Friday, August 29, 2014

#272 Kurt Knudsen

About the Front: I like the simple difference between Detroit's white "D" on the home caps, and the orange "D" on the road caps.


About the Back: That's an impressive cleft in Kurt Knudsen's chin. Downright Jesse Ventura-esque.

Triple Play:

1. He earned his first big league save on June 8, 1992 with four shutout innings of relief in a 9-2 win over Cleveland.

2. Kurt's big league career ended with a disastrous four-game stint in 1994. He allowed seven hits, 11 walks, and eight runs in 5.1 innings, and only struck out a single batter.

3. Knudsen pitched in the minors through 1997, finishing in the Angels' organization.

11-Year-Old Kevin Says: I had the pleasure of witnessing Kurt's penultimate game in the majors. The Orioles torched him for six runs in four innings of relief on June 2, 1994, including a Cal Ripken three-run homer.

Bill James Said: "The slugging percentage against him was .500, and lefthanded batters hit him at a .392 clip, with a .725 slugging percentage."

On This Date in 1993: August 29. The Royals outlast the Red Sox, 5-4, in 12 innings. Greg Gagne singles home Wally Joyner with the winning run. George Brett steals second base in the third inning, making him only the third player in MLB history with 3,000 hits, 300 homers, and 200 steals. Willie Mays and Hank Aaron were the first two to perform the feat.


Thursday, August 28, 2014

#271 Wally Whitehurst

About the Front: By the time this card came out, Wally Whitehurst was a San Diego Padre. He was one of three players sent out by the Mets in exchange for shortstop Tony Fernandez.

About the Back: 46 strikeouts and 9 walks in 1990 - that's a very good 5.11 K/BB ratio.

Triple Play:

1. He earned his first big league save on May 7, 1990 with 2.2 scoreless innings in relief of Frank Viola, who was just featured on card #270. Now isn't that a coincidence?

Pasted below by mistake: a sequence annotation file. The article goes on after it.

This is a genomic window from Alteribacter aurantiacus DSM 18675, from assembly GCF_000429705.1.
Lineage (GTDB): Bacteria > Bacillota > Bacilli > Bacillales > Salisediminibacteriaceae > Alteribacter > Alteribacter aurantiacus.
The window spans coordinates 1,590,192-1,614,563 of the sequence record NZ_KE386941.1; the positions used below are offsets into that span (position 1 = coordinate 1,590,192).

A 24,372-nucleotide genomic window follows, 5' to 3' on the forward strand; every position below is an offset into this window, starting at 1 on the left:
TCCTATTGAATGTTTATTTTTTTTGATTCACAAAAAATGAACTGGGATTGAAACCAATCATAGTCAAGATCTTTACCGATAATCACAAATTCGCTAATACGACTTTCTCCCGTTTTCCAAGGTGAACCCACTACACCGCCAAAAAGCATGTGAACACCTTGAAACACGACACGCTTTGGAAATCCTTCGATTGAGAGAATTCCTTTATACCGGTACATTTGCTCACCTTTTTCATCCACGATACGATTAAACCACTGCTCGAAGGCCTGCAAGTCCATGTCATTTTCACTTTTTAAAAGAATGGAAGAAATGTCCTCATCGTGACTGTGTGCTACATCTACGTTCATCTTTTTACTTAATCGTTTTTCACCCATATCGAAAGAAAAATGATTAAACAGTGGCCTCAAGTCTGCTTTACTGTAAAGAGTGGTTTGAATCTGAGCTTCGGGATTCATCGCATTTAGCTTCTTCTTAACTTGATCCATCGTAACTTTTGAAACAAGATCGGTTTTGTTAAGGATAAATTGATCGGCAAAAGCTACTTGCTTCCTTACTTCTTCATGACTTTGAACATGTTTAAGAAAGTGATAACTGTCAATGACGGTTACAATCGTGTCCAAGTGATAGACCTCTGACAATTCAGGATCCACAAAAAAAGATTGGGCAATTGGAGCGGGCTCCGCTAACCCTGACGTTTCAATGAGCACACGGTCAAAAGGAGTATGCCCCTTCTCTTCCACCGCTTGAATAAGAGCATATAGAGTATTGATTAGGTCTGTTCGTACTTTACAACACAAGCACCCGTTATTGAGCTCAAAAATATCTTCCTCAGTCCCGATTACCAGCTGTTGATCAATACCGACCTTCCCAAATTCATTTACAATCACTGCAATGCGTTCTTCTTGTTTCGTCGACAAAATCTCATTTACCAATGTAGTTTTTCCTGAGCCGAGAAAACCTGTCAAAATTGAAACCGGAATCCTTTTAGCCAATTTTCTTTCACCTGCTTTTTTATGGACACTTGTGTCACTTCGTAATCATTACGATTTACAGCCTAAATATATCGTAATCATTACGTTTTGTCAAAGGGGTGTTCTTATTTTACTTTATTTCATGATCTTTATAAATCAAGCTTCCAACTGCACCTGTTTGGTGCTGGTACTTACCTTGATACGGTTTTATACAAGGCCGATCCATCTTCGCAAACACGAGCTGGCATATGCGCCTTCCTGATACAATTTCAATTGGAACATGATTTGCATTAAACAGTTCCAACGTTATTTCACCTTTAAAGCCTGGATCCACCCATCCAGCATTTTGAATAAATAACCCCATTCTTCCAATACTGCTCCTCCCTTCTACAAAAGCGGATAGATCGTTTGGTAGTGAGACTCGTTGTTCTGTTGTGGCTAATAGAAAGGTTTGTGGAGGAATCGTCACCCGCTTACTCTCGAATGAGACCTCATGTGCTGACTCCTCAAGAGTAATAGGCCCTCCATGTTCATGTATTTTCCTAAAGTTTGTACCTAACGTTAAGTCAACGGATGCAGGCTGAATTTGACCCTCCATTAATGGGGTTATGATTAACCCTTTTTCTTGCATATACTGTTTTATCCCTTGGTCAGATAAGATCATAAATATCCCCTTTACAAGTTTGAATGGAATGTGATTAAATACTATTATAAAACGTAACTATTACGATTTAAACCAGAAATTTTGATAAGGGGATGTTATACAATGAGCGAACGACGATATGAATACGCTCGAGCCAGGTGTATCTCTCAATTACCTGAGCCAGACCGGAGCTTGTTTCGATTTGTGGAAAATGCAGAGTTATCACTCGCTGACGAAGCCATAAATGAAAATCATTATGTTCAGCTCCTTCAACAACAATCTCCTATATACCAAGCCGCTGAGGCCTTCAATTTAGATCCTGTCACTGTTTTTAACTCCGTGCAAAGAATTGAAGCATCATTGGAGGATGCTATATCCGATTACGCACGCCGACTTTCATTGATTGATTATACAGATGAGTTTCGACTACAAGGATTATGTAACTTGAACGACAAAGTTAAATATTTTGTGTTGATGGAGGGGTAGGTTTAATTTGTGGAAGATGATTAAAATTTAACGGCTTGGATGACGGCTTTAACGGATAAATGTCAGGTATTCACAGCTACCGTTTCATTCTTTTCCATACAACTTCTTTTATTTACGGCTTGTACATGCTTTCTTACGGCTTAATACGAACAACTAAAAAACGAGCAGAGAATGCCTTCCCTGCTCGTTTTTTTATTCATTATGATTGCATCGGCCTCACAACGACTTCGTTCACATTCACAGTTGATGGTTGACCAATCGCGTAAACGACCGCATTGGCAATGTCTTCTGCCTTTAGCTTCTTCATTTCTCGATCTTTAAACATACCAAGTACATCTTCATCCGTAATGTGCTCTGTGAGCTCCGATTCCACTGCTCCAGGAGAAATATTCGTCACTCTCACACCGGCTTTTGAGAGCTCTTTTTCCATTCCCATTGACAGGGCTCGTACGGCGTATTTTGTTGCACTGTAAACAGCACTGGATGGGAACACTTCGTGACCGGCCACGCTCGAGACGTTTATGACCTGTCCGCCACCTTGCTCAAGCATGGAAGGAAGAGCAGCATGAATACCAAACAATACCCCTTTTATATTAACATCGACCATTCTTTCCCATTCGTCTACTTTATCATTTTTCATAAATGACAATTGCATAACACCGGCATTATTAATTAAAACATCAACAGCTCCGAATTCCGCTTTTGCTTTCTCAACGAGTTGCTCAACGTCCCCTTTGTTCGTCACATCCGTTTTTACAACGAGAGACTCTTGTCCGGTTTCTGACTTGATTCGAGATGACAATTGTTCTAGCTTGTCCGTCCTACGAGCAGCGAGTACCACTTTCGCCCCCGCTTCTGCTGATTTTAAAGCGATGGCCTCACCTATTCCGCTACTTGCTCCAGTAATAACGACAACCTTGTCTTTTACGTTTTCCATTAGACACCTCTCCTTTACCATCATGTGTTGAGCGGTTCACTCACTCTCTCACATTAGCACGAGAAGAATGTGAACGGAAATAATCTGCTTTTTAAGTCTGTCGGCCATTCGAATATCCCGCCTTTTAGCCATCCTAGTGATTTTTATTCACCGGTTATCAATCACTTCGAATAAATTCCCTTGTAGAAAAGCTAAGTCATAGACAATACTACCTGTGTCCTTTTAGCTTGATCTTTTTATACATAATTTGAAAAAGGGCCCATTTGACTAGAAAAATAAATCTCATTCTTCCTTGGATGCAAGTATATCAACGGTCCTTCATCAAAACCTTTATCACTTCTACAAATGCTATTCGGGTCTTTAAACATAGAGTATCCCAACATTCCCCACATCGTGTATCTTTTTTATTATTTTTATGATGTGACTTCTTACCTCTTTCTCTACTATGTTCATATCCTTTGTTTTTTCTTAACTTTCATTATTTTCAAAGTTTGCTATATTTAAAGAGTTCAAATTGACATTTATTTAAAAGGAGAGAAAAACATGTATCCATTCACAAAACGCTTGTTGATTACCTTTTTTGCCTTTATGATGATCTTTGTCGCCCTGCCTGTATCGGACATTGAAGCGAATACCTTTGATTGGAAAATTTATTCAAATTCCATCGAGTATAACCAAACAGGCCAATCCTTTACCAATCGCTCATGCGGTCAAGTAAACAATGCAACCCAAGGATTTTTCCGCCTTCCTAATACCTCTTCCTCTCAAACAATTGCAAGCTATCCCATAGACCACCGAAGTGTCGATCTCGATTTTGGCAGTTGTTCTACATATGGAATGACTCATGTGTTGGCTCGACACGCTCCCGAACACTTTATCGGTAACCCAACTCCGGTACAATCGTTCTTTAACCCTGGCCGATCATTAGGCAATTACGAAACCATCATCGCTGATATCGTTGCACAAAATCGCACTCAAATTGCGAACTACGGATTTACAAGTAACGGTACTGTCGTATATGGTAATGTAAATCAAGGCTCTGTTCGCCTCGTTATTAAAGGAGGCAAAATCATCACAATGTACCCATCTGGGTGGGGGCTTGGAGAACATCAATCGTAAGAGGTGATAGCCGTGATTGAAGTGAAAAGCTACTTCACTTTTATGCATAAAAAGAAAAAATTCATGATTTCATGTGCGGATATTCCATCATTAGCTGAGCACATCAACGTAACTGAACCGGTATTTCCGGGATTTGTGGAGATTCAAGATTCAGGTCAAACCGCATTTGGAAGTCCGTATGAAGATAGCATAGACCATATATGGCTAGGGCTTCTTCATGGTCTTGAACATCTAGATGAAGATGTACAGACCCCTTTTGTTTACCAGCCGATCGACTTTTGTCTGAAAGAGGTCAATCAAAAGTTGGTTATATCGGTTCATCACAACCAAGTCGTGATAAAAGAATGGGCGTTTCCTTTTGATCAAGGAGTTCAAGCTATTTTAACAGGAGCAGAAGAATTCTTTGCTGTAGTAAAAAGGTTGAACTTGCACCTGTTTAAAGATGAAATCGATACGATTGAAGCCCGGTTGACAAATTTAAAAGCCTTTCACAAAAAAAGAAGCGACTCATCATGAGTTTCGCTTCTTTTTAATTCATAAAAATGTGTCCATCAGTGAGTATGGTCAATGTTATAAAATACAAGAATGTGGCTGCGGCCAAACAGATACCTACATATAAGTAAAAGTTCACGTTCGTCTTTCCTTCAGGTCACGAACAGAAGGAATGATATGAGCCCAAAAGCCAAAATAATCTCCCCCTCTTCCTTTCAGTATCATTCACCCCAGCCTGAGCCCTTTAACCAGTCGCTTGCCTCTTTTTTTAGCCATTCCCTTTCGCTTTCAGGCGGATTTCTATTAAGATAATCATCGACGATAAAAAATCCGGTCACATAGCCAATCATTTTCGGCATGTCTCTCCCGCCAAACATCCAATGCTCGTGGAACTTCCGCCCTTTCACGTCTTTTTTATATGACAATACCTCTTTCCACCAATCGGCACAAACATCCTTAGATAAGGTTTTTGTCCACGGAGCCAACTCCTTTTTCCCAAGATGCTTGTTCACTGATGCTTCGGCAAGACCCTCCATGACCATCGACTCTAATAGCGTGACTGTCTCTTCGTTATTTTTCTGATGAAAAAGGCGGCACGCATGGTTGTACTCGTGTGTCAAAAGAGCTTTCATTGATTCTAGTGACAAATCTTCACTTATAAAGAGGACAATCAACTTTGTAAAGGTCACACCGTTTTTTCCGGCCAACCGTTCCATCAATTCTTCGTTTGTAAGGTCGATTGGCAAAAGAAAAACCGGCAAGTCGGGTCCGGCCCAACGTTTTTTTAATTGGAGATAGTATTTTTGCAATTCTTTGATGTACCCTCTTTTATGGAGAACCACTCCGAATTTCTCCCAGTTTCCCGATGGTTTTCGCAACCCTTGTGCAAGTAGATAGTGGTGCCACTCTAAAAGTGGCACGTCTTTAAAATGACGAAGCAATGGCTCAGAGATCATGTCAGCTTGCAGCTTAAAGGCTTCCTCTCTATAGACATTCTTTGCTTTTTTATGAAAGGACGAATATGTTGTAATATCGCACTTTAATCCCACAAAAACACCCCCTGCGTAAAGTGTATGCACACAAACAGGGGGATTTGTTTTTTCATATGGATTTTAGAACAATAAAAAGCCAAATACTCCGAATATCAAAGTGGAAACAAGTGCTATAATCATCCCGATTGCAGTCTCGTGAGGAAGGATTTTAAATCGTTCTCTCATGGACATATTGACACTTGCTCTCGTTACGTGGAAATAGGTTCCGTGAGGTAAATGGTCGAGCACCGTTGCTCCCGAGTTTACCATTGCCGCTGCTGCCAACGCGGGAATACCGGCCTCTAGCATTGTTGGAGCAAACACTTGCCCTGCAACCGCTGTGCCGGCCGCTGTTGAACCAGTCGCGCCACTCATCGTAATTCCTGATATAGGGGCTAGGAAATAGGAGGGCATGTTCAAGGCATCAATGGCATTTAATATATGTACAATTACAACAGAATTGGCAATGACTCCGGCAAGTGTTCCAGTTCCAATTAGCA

2. Wally made two starts for the Yankees in 1996, allowing six runs in eight innings to cap his MLB career. I would've assumed that he was the most obscure member of that championship roster, but check it out. Matt Howard? Dave Pavlas? Dale Polley? I'm not even sure those are real people.

3. Whitehurst spent several years coaching in the minors with the Padres and the Pirates. Wikipedia tells me that he's now living in Houma, LA, where he's a salesman in oil and gas.

11-Year-Old Kevin Says: Is "Wally Whitehurst" the most cartoon character name in the 1993 Topps set?

Bill James Said: "He didn't win, mostly because of his team, and went on the disabled list three times with a strained rotator cuff."

On This Date in 1993: August 28. Juan Gonzalez hits three of the Rangers' five home runs in an 11-1 rout of the Orioles. Doug Strange and Dean Palmer also go deep, with Texas scoring all of their runs off of starter Fernando Valenzuela and reliever Kevin McGehee in the first six innings.

Wednesday, August 27, 2014

#270 Frank Viola

About the Front: The phrase "comically grotesque" comes to mind. Anyhow, Frank Viola is letting 'er rip in Yankee Stadium, where he pitched twice in 1992. I'm leaning toward August 6, because I think this is John Marzano catching in the foreground, and not Tony Pena. If so, he pitched a gem that day, limiting New York to a run on four hits and four walks (but only one strikeout) and coming within one batter of a complete game. He bested Melido Perez and won 3-1.